I bring all of this up because the world-building at play with the first film is a key ingredient in what made it work, rather ridiculous nomenclature aside. This follow-up basically has the easiest job in the world when it comes to building off of that, seeing as GDT and Beacham did all the hard work for them. And yet, they still screwed it up by largely abandoning any of the details that made this world fit. Instead, we get a bunch of recycled ideas (not modified, but recycled whole-cloth) from the first film, combined with story tropes that might have been acceptable if any effort was put into them beyond your regular action clich├ęs. It introduces some mildly-interesting ideas, like the scrapyard racket that has sprung up after the initial war where Jaegers are being stripped for parts, and the advent of drone Jaegers that only require a single, remote pilot to operate them. There’s a fair bit of real-world Americana that can be tapped into to make the stripping-robots-for-scrap idea work, and I’ll even admit that Scrapper, a Jaeger made entirely out of spare parts, is easily the coolest thing to be found in this movie. Hell, considering the fears surrounding drone combat nowadays, there could even have been some points made about the difference between automated and manned warfare. Shame these ideas aren’t given nearly enough breathing room to work in, same with pretty much all of the big change-ups that take place here. It’s predictable as fuck, and it doesn’t even make the process of getting to the developments that are predictable as fuck worth it.

On a certain level, though, I think DeKnight and co. knew that they had a lot to live up to. Along with the rest of the potentially-interesting ideas presented that the four co-writers somehow didn’t find enough to work with, one of the bigger themes of this film is that of legacy and living up to what came before. Jake spends most of the film with a chip on his shoulder concerning his father, seeing him as someone he wants to escape the shadow of and make his own mark on the world. The introduction of new technology by Shao and her company show a move to one-up the technology of old, just in case the Kaiju decide to visit our humble planet once again. Hell, it even taps into key plot points from the first film to establish the new threat, complete with a heel-turn that irritates me for reasons I honestly can’t put my finger on.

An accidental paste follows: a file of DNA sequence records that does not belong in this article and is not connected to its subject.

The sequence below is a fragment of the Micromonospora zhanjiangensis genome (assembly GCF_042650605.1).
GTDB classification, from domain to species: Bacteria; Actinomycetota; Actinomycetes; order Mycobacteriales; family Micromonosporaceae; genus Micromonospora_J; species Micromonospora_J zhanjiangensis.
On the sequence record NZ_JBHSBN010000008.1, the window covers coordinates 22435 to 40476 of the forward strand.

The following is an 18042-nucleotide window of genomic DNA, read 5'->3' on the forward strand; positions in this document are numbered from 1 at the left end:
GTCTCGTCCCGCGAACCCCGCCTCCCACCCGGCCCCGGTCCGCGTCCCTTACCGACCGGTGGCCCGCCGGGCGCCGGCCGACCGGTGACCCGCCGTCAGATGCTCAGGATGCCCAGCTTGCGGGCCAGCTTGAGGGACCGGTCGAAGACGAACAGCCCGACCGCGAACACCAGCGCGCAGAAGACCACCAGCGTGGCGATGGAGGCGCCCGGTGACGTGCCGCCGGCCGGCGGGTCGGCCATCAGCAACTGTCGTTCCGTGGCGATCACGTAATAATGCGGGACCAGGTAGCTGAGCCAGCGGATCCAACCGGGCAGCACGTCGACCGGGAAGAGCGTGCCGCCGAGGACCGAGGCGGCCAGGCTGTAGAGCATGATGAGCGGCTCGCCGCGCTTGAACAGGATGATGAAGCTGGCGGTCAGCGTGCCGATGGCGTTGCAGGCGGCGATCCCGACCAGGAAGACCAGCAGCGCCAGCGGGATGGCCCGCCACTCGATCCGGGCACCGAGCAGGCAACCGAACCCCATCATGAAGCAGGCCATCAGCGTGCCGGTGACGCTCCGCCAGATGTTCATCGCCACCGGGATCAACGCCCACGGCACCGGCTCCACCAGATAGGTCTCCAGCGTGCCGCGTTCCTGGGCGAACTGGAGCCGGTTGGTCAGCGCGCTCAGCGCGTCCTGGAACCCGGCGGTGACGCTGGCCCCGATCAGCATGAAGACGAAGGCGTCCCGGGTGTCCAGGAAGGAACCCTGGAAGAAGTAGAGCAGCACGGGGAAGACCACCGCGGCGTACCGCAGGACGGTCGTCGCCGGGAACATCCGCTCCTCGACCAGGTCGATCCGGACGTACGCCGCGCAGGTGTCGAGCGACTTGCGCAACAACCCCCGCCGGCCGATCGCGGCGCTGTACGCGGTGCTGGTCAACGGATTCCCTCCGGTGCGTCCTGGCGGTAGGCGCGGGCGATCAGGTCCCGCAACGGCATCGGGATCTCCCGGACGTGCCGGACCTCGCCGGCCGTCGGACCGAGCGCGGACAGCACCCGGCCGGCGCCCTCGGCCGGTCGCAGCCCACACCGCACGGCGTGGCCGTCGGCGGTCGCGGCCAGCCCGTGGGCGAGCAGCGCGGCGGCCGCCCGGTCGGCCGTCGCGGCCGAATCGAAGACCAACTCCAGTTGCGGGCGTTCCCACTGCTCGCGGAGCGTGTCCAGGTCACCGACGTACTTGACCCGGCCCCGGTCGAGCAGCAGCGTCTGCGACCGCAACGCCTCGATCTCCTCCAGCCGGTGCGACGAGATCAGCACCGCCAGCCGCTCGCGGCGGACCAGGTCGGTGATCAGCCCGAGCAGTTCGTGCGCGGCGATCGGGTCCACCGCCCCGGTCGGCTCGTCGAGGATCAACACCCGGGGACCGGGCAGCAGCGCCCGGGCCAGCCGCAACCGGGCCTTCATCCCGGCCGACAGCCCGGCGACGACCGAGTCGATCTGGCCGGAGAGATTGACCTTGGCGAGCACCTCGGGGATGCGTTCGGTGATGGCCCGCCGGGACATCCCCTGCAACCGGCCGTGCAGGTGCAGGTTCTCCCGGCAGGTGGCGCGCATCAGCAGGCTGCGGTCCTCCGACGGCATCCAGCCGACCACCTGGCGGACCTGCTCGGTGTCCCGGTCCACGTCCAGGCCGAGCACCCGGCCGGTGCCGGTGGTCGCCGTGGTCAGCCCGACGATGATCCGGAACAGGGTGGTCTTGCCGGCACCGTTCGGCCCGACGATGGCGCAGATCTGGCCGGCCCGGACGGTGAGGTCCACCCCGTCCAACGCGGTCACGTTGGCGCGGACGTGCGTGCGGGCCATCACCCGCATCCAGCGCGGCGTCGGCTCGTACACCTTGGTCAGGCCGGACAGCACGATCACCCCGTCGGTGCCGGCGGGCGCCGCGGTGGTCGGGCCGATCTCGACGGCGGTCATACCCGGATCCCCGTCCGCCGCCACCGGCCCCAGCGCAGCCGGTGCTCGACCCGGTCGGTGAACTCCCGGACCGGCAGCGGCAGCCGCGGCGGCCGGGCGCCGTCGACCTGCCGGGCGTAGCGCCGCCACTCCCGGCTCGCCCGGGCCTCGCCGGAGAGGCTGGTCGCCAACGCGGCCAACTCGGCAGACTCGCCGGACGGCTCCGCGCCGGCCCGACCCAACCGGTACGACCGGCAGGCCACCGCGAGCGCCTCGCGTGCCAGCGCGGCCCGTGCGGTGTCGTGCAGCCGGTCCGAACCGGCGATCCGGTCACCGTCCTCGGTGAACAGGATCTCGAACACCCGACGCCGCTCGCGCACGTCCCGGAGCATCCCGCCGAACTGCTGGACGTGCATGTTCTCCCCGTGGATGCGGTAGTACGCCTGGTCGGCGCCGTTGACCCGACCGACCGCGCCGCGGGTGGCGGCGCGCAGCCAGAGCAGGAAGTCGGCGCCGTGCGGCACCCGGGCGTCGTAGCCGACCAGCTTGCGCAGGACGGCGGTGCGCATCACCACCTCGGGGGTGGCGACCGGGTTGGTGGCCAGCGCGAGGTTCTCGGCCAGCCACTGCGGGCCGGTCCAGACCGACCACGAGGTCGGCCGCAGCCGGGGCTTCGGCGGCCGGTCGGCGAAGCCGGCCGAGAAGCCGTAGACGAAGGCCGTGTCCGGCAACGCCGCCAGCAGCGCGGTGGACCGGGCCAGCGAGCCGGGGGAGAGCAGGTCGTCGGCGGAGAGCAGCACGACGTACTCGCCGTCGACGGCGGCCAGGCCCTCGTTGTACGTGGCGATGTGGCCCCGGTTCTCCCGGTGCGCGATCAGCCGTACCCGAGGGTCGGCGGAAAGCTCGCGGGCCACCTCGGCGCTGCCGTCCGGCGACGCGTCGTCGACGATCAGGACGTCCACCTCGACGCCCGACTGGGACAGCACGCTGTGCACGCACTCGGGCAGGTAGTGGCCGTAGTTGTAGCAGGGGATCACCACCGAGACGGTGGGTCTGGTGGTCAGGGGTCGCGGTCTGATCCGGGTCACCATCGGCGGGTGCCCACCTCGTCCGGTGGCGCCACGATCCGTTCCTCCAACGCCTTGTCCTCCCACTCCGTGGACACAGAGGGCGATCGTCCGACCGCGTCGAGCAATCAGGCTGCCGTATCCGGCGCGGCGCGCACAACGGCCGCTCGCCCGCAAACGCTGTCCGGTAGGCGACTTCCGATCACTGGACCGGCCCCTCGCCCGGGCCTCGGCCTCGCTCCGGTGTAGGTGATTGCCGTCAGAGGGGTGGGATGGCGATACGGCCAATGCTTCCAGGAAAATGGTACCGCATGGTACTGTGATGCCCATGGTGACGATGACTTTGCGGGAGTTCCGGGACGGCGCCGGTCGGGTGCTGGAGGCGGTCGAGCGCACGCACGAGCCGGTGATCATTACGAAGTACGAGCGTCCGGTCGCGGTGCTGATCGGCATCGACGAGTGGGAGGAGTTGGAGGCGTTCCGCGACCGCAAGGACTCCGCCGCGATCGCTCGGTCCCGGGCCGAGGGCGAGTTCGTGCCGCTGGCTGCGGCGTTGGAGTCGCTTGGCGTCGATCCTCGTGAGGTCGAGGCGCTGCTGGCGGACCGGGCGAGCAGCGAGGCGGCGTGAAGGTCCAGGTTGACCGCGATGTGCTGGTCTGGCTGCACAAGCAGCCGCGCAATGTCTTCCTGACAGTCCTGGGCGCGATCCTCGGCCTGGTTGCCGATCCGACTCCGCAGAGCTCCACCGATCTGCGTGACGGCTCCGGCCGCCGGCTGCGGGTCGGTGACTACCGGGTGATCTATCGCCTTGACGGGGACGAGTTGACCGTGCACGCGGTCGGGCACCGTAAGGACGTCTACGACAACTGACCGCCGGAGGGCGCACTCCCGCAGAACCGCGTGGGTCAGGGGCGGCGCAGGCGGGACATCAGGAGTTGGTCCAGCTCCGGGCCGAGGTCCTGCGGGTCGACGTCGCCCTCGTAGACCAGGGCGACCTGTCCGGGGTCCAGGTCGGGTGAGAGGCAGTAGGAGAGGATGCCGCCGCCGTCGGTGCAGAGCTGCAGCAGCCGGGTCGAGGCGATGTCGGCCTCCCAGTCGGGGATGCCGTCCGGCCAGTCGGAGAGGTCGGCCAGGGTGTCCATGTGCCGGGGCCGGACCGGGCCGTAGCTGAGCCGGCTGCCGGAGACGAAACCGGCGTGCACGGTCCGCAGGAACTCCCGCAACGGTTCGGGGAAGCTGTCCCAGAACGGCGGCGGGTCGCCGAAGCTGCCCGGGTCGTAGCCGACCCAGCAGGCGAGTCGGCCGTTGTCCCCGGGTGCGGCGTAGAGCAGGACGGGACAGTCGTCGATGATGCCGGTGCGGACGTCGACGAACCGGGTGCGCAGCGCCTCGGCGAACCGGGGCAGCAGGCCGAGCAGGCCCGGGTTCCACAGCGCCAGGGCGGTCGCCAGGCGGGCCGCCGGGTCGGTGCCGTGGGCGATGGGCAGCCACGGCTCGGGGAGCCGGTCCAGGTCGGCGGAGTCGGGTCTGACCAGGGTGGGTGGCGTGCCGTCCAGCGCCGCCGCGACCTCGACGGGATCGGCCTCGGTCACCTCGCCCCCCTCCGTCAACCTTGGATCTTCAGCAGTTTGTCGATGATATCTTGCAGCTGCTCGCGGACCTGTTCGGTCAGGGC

A lot of this film is pre-occupied with wondering if it has the capacity to outshine its predecessors, and yet not that much time is spent actually setting out to do so. I get that trying to one-up the original film would have been a tall order; right before The Shape Of Water came out, I would have eagerly declared the first Pacific Rim as my favourite GDT film. It did that well with its main ingredients. However, improving on what came before isn’t as easy as just widely ignoring that past, considering said past includes a lot of what makes this film worthy to exist in the first place. It laid out a new road to follow; this film was set up to build the settlement at the end of that road, establishing both of them as fixed points in our pop culture and a testament to what modern cinema is capable of. But instead, it just wallows in that shadow rather than trying to step out of it and succeed on its own merits.

All in all, it’s rather disheartening to know that Michael Bay isn’t the only one who can make giant robot fights as boring as tar. The acting is mostly basic with only a couple decent performances, the writing spends more time meandering than it does delivering on what audiences loved about the first film, and while the effects work is still on-par with the legitimately impressive efforts of the past, it lacks that same sense of world-building that made us invested in seeing the fight scenes come to fruition. It might work out okay as a switch-your-brain-off action flick, but the very fact that I have to qualify it as such only goes to show how much this does not hold up as a fulfilling sequel, or even all that interesting of a singular feature. The worst thing that an action movie can do is be boring, and that’s just about the only thing this film succeeds in doing on a consistent basis.

It ranks lower than The Jungle Bunch, which had a similiar stench of wasted potential to it but it at least started at a point of low expectations. I doubt that fans of the original show were expecting some great second coming of divine cinema out of the deal. Pacific Rim: Uprising not only fails to engage on its own terms, but it’s also a subpar follow-up to a truly great film; the disappointment here at the lack of results hurts a thousand times more in comparison. However, as underwhelming as this is, it’s less aggravating than it is disappointing. The 15:17 To Paris, on the other hand, fails in spectacularly varied ways, resulting in a film that is boring, aggravating and disappointing all at once. Scott Eastwood may be lame, but the works of his dwindling father are even more egregious.